Anne Lewis (Nancy Allen) and RoboCop/Murphy (Peter Weller)
I watched RoboCop for the first time in several years last night. I was actually somewhat apprehensive about revisiting this movie as I had recently caught up with Paul Verhoeven's sci-fi follow-up Total Recall (a viewing inspired by this image), which I found to be a big, dumb action movie but with some intelligent twists.
Now, I own the Criterion laserdisc of RoboCop but never bought it on DVD because I preferred the X-rated cut of the film, which for years was exclusive to the Criterion releases of the film and a box set that would have saddled me with the two sequels, which I don't like at all. An opportunity to watch the film on Blu-ray recently presented itself, and Raz and I decided we'd give it a whirl.
It's not so much that the film holds up — which, for the most part, it does — it's that it was so remarkably prescient. The movie may have been darkly satirical in 1987, but so many aspects of it, from the depiction of the corporate juggernaut Omni Consumer Products' control over the lives of everyday citizens to the "Media Break" segments which are almost indistinguishable from Fox News, ring so true in this day and age that they were as disturbing as they were funny.
There are some very 80s aspects of the film; the server room RoboCop enters to access the police database looks antiquated, there is enough cocaine use in this movie to give Robert Downey Jr. a heart attack, Phil Tippett's go motion effects* for the ED-209 are somewhat rickety in this day and age, RoboCop's internal displays are in DOS, the television images and graphics are very dated. What should be clear from this list, however, is that these are extremely minor concerns, more than made up for by the drama and humor of the film as a whole.
The additional moments of violence in the cut that the M.P.A.A. had originally rated X do, indeed, intensify the effect of the film. There are two major additions. The first is a gruesome extension of the early scene with Mr. Kinny which is so violent and over-the-top that it can't be taken seriously, and thus is actually less disturbing than the less graphic edit seen in the R rated theatrical version.
On the other hand, Murphy's death runs almost a full minute longer in Verhoeven's cut, a sadistic scene that brutalizes the audience almost as much as it does the character, which not only intensifies one's hatred of Clarence Boddicker (Kurtwood Smith) and his unruly gang, but also ensures the viewer's sympathies for Murphy's plight. The harsh depiction of his dismemberment and the coldness with which Bob Morton (Miguel Ferrer) treats Murphy's remains only intensifies Frankensteinian nature of the transformation. In fact, the dream sequence, the scene in which RoboCop walks through Murphy's old home and the moment in which Lewis assists his targeting by aiming at jars of baby food (an evocative illustration of how certain areas of life are now denied him) are all that much more emotionally gripping because of the trauma he experienced.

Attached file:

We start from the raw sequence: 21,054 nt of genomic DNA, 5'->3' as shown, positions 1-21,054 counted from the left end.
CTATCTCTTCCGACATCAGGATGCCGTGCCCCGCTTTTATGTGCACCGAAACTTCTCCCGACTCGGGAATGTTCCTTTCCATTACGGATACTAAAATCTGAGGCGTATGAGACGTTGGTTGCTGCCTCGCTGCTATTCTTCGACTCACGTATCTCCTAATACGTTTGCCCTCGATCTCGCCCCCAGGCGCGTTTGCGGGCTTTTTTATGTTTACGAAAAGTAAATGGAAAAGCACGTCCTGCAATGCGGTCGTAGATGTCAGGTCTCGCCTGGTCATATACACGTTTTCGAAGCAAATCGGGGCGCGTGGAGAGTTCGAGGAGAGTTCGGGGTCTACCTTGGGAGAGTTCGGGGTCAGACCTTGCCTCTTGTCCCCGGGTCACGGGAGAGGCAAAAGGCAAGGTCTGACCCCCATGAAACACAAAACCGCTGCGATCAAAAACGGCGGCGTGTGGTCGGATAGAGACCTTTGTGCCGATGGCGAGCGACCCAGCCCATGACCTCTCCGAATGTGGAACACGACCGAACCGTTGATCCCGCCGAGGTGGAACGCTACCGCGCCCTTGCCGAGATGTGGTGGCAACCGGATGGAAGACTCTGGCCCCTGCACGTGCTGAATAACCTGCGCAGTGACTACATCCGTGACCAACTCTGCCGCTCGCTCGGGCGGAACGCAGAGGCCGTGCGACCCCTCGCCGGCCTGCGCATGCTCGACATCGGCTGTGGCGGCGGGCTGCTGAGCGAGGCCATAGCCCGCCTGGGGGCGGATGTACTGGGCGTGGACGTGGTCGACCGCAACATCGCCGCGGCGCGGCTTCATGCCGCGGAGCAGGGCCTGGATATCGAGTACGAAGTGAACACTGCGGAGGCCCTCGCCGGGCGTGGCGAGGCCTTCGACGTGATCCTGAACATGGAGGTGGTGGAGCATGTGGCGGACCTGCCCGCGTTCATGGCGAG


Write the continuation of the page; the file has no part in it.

The picture on the Blu-ray disc accurately depicted the gritty imagery; it may not always be pleasant, but this is what RoboCop was supposed to look like. The DTS-MA lossless track presents the audio in the best possible way, but it is a simple mix that doesn't have much power. This is pretty par for the course for this soundtrack, which, despite being one of the first movies to be issued in Spectral Recording Dolby Stereo, never was terribly spectacular. The only exception was the original Orion home video laserdisc which pumped up the bass response.
Basil Poledouris' music is very similar to another, much less successful science-fiction movie he scored the same year, Cherry 2000. Both feature propulsive brass themes and a plethora of electronics. I personally find Cherry 2000 to be the stronger of the two, but I found while watching the film this time around that the RoboCop score was engaging me more than it had in the past. There is a remastered edition that I've been toying with the idea of getting.
* Go motion is a process similar to stop motion, but when each frame is exposed, the aperture of the camera is kept open long enough for the model to be moved somewhat, which causes a small blurring effect, making the movement of the model look slightly more naturalistic when played back at 24 frames per second.
I like New York in June, how about you? I like a Gershwin tune, how about you? I love a fireside when a storm is due. I like potato chips, moonlight and motor trips, how about you? I'm mad about good books, can't get my fill, and Franklin Roos'velt's looks give me a thrill. Holding hands at the movie show, when all the lights are low may not be new, but I like it, how about you? - Ralph Freed/Burton Lane
Yes, I know that it isn't June anymore, but it was the last time I was at this job site.
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